John Rodriguez during a NDP local meeting in Sudbury in May 2014.
|Mayor of Greater Sudbury, Ontario|
December 6, 2006 - November 30, 2010
|Member of Parliament for Nickel Belt|
|Coniston Town Councillor|
|President of the Ontario English Catholic Teachers' Association|
|Born||February 12, 1937|
Georgetown, British Guiana
|Died||July 5, 2017 (aged 80)|
Greater Sudbury, Ontario, Canada
|Political party||New Democratic Party|
John R. Rodriguez (February 12, 1937 - July 5, 2017) was a Canadian politician. He served as the mayor of Greater Sudbury, Ontario from 2006 to 2010 and previously represented the electoral district of Nickel Belt in the House of Commons of Canada from 1972 to 1980 and from 1984 to 1993 as a member of the New Democratic Party.
Rodriguez was born in Georgetown, British Guiana (now Guyana), and moved to Canada in 1956. He was of Portuguese descent. He attended Toronto Teachers' College, worked for a time as a teacher in St. Catharines, and moved to Coniston in Northern Ontario in 1962, where he was appointed as principal of St. Paul School. He also attended Laurentian University and earned a Bachelor of Arts degree in English and Spanish Literature.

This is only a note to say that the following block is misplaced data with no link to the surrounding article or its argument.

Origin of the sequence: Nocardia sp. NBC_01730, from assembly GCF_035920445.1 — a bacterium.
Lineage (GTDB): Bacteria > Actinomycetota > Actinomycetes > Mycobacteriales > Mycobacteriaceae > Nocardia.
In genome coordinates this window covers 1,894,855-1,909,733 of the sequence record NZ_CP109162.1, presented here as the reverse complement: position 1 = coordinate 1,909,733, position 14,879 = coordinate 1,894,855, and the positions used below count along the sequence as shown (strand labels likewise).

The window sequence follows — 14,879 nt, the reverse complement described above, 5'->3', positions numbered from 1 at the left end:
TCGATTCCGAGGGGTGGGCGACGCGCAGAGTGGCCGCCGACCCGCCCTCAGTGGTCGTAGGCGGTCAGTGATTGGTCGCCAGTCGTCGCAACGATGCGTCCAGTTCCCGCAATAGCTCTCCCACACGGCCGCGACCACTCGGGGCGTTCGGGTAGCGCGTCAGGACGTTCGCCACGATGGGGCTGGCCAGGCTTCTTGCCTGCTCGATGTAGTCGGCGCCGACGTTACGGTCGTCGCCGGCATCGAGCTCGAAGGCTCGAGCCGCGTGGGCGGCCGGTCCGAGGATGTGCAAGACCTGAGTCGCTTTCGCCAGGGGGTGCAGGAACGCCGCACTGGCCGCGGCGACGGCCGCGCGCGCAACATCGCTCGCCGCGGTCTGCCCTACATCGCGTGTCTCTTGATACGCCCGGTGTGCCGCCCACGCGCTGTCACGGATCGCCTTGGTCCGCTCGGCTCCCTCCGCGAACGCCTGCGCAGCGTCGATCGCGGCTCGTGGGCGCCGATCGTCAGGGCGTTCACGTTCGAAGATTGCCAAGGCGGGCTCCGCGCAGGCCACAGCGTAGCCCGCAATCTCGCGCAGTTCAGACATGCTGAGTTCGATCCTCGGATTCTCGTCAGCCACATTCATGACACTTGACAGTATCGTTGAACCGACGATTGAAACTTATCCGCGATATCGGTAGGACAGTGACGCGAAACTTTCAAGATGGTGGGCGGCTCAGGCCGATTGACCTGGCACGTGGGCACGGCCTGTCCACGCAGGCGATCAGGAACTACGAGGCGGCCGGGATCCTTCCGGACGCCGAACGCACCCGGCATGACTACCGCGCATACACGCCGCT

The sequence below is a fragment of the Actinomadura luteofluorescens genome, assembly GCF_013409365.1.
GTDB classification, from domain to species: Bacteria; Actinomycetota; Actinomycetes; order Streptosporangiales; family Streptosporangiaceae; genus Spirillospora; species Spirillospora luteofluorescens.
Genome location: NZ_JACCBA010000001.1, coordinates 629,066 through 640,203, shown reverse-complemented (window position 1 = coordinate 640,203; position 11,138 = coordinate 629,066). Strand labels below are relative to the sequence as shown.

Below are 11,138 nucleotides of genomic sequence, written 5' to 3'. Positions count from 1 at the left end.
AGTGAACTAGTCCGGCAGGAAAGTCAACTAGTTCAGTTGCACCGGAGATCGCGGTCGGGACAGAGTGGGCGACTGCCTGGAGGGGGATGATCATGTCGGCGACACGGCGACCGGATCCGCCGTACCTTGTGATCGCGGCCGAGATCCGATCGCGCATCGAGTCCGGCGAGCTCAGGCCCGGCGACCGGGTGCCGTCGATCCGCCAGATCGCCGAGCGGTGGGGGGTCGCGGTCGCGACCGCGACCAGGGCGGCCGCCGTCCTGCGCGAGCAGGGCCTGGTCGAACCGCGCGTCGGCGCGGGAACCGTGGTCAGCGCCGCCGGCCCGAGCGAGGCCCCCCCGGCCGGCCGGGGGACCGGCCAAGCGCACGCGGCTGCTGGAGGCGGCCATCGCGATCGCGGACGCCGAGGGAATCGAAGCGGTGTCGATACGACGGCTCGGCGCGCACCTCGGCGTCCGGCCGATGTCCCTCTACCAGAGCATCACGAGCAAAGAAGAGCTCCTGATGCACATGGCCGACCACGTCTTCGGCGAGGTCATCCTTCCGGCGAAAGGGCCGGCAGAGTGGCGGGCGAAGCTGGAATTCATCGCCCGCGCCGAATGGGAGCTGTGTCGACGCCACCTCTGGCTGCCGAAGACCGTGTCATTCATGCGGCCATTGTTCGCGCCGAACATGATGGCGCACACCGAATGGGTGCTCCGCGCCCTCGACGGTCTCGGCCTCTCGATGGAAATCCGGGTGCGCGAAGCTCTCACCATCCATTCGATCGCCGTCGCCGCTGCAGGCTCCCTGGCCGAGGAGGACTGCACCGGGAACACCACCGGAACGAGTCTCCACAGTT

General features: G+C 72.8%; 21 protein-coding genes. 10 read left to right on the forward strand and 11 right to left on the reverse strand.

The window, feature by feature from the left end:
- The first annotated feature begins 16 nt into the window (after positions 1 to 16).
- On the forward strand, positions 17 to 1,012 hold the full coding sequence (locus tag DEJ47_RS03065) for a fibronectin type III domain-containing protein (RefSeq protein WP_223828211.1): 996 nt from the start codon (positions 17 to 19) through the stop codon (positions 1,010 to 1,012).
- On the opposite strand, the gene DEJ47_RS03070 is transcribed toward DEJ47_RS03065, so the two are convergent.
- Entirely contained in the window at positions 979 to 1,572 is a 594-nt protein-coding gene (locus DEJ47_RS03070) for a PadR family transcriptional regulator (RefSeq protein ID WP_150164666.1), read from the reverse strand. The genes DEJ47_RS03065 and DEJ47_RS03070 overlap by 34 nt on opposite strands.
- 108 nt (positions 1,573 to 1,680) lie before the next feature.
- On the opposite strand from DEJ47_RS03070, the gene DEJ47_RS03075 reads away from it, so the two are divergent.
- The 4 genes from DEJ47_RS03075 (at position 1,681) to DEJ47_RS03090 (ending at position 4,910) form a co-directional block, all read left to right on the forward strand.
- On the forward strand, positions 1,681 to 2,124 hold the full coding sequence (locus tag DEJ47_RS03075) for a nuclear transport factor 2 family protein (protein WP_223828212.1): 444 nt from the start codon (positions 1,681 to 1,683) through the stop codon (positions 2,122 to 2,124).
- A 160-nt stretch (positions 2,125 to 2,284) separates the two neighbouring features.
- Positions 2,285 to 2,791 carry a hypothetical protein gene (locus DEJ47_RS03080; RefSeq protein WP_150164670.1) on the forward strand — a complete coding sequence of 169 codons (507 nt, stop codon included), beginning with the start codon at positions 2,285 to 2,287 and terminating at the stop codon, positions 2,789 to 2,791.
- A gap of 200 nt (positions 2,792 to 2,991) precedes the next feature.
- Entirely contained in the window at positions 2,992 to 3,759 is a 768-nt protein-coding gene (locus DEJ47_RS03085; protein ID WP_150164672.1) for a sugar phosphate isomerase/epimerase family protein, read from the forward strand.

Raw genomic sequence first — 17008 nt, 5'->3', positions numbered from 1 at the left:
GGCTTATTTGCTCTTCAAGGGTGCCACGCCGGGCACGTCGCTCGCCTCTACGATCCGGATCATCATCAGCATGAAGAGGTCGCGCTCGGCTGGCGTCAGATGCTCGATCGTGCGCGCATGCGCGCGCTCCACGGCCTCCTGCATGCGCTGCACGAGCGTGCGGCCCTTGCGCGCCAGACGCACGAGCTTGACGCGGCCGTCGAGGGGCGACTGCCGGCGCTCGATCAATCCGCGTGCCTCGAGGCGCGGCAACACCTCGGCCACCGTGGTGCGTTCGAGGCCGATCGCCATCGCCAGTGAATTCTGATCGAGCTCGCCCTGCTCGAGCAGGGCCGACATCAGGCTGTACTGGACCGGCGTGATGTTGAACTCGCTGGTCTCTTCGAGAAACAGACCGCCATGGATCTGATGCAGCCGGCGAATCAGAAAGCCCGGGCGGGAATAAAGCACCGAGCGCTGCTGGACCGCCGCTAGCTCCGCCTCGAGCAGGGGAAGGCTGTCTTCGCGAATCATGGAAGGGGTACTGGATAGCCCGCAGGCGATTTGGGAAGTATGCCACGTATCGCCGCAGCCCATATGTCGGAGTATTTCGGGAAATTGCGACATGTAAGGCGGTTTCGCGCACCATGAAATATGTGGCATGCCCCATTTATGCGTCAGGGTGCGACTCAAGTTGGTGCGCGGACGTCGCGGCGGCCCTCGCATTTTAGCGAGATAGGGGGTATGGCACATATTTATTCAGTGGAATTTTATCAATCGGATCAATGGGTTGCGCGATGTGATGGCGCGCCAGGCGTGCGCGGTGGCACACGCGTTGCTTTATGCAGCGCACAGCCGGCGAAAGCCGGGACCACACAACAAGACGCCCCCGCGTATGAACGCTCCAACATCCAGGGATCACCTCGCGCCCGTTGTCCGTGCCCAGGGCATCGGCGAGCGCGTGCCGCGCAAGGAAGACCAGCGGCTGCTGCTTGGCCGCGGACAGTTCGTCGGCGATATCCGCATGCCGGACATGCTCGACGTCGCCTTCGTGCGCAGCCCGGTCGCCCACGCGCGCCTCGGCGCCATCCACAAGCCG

Rodriguez became president of the Ontario English Catholic Teachers' Association in 1968. The following year, he led a protest outside Queen's Park to urge the provincial government of John Robarts to extend separate school funding to grades 11, 12 and 13. He also served on the Board of Governors of the Ontario Teachers' Federation in this period and promoted greater cooperation between teachers and organized labour.
Rodriguez joined the New Democratic Party upon its formation in 1961. He ran for mayor of Coniston in 1967 and by his own acknowledgement was soundly defeated by the incumbent, Michael Solski. He was elected to the Coniston town council in 1971. When Inco shut down its Coniston operations later in the year and appealed part of its municipal business tax, Rodriguez argued that the company had a moral responsibility to continue paying into a community it had helped to create. He did not seek re-election when Coniston was amalgamated into the new community of Nickel Centre.